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Emmy Nominations 2011: Nods and Snubs for 'Justified,' 'Episodes,' Others
July 14, 2011  | By David Bianculli
 
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Many of the nominations I most wanted to see this year, acknowledging such superb work as Margo Martindale's sinister Mags in FX's Justified and Kelly Macdonald in HBO's Boardwalk Empire, ended up making the cut. But others, as usual, did not, starting with egregious snubs in the Outstanding Drama category for FX's Rescue Me and Justified, and HBO's Treme and True Blood...

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In some ways, it's an embarrassment of riches. In the Outstanding Drama category, the shows that were nominated include some of TV's inarguable best: Showtime's Dexter, CBS's The Good Wife and AMC's Mad Men. Friday Night Lights, even with a shrunken-budget final season, can defend its spot there, too, as can most hours of HBO's Boardwalk Empire. The same network's new Game of Thrones, which got much stronger at the end, may be the weakest link here, but it's a fairly strong chain.

The absence of AMC's Breaking Bad, like that of Damages, is explained away by the fact that it televised no fresh episodes during the period of eligibility. This means Bryan Cranston, who beat all fellow nominees for Best Actor since his series premiered, is not in the running -- so someone else will win there.

Jon Hamm of Mad Men deserves to -- but Timothy Olyphant, nominated for Justified, also deserves a shot. And Kyle Chandler of Friday Night Lights has been great throughout, as has Michael C. Hall of Dexter. Steve Buscemi of Boardwalk Empire may have the cinematic street cred to steal this category this year -- but any contest that makes Hugh Laurie of Fox's House the least likely winner in a field of six, well, that's some field.

Some random complaints and questions about this year's nominees... and non-nominees:

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Other drama series that deserved a shot: HBO's Treme (is the Academy allergic to David Simon, or what?). NBC's Parenthood. FX's Lights Out and, most of all, Justified and Rescue Me. AMC's Rubicon. TNT's Men of a Certain Age. Fox's Fringe.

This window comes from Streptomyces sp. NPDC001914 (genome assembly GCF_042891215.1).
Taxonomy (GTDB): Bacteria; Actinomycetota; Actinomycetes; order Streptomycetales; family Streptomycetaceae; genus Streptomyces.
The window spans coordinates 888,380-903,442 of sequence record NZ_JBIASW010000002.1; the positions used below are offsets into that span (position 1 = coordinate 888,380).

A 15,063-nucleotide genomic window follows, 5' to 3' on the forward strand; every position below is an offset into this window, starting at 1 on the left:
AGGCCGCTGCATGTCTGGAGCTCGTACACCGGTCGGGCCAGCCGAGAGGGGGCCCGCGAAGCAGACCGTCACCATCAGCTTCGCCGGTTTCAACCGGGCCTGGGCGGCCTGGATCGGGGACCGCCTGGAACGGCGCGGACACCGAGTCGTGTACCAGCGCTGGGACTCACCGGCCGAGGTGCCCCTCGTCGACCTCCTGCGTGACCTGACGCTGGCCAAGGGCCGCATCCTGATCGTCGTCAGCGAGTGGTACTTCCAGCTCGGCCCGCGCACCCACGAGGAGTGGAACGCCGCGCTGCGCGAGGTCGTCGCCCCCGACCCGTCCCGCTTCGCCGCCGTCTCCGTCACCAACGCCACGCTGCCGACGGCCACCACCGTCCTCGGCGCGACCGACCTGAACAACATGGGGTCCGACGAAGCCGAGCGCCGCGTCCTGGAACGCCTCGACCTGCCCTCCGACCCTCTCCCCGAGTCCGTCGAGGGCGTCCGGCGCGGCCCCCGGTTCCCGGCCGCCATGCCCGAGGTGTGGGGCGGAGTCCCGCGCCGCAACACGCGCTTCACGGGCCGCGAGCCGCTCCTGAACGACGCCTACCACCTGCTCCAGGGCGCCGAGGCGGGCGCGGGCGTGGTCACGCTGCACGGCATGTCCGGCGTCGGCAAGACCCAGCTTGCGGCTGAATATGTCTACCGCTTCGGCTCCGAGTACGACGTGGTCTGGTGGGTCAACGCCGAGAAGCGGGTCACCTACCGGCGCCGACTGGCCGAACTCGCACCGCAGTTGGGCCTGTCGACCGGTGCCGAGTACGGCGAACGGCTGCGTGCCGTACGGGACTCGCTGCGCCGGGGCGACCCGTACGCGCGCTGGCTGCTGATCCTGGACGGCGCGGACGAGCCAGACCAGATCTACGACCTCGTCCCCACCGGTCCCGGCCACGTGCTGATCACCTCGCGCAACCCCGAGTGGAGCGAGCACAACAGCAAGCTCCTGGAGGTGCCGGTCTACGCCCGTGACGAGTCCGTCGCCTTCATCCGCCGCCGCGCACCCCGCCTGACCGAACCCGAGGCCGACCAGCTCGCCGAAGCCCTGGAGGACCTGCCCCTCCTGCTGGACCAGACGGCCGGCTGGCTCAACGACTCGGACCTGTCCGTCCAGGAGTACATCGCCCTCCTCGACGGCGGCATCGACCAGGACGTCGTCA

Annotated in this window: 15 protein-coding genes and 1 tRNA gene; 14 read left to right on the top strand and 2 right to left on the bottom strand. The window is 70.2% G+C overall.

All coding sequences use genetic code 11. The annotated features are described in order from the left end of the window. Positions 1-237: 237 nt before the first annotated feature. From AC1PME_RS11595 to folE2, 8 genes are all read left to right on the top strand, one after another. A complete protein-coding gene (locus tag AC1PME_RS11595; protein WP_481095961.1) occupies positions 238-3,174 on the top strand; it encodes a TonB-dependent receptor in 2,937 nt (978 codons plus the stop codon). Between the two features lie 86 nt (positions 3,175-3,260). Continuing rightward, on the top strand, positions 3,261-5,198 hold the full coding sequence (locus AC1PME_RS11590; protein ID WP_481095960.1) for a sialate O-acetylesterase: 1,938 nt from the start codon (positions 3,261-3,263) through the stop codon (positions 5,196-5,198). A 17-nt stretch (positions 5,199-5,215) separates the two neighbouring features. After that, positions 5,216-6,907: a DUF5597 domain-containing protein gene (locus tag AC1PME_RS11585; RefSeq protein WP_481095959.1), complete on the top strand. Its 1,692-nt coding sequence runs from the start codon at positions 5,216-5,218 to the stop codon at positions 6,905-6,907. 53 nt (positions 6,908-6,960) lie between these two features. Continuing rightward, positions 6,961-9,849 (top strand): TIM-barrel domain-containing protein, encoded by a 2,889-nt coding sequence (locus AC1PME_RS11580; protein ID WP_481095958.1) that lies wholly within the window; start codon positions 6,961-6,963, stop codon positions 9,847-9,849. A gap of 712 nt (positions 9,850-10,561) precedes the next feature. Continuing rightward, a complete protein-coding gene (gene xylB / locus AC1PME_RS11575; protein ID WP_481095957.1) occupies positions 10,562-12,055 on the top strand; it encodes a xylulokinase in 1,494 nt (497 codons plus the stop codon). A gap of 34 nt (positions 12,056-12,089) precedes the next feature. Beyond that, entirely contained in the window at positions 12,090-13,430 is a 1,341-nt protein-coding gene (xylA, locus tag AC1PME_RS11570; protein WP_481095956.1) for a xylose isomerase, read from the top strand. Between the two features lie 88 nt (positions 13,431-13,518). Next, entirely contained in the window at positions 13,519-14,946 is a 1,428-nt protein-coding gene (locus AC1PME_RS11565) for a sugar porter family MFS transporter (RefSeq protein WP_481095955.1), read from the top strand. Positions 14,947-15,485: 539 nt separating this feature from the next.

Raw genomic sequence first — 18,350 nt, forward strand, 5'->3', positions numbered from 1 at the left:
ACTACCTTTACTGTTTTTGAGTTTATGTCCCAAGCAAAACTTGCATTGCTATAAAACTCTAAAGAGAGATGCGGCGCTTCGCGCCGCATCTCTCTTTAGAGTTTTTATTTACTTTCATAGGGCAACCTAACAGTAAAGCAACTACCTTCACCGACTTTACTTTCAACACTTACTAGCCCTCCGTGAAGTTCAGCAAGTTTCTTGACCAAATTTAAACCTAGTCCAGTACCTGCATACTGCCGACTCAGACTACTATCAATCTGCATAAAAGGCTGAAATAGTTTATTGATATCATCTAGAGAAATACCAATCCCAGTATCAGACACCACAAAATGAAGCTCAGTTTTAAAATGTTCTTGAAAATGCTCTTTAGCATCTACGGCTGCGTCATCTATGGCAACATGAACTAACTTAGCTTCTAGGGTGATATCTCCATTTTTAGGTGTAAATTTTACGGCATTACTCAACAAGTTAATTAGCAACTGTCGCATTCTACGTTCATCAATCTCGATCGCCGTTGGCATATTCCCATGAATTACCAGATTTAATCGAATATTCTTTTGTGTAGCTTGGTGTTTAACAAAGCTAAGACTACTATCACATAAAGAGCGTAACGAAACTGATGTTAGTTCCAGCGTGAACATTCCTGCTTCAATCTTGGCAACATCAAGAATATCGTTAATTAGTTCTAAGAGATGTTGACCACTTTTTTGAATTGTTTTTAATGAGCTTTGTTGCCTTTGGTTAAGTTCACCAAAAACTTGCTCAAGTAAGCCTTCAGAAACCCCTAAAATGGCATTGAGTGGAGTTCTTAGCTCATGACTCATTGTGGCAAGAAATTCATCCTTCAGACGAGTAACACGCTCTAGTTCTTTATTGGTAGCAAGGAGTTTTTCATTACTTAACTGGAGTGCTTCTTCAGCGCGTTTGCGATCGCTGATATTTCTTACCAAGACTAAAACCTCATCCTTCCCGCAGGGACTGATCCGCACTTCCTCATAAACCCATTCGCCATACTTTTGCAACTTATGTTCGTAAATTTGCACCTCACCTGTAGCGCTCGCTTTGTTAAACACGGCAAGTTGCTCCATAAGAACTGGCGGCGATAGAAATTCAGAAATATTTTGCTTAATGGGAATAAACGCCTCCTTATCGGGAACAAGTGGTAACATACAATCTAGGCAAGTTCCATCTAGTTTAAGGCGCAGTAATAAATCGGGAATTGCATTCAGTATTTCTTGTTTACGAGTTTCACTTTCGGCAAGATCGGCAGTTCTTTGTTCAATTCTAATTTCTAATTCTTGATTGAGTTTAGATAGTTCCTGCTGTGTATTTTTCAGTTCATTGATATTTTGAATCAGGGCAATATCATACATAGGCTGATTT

Comedy series that were snubbed, absurdly, as Outstanding Comedy Series: Showtime's Episodes and United States of Tara. (HBO's Curb Your Enthusiasm, by the way, was not eligible.)

Drama actresses that should be crying foul: Kyra Sedgwick, a previous winner in drama, not even nominated for TNT's The Closer. Anna Torv, snubbed for her tricky double role in Fringe. Anna Paquin for True Blood. Kim Dickens, Melissa Leo and Khandi Alexander for Treme.

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Comedy actresses that should be crying foul: Patricia Heaton for ABC's The Middle should have been noticed. The same goes for previous winner Toni Collette for Showtime's United States of Tara, Mary Louise Parker of the same network's Weeds, Lea Michele of Fox's Glee, and the woman I though gave the season's best comedy performance of all: Tamsin Greig (right), as the transplanted comedy writer of Episodes.

Snubbed drama actors? Holt McCallany of Lights Out. Peter Krause from Parenthood, Wendell Pierce and David Morse from Treme, and -- unforgivably -- Denis Leary from Rescue Me.

Snubbed comedy actors? I'm so happy Louis C.K. made the cut in this category that I can forgive almost anything else. And I'm not upset at all that Charlie Sheen was ignored for Two and a Half Men, obliterating the possibility that he could hold an Emmy statuette aloft this fall and say, "Winning!"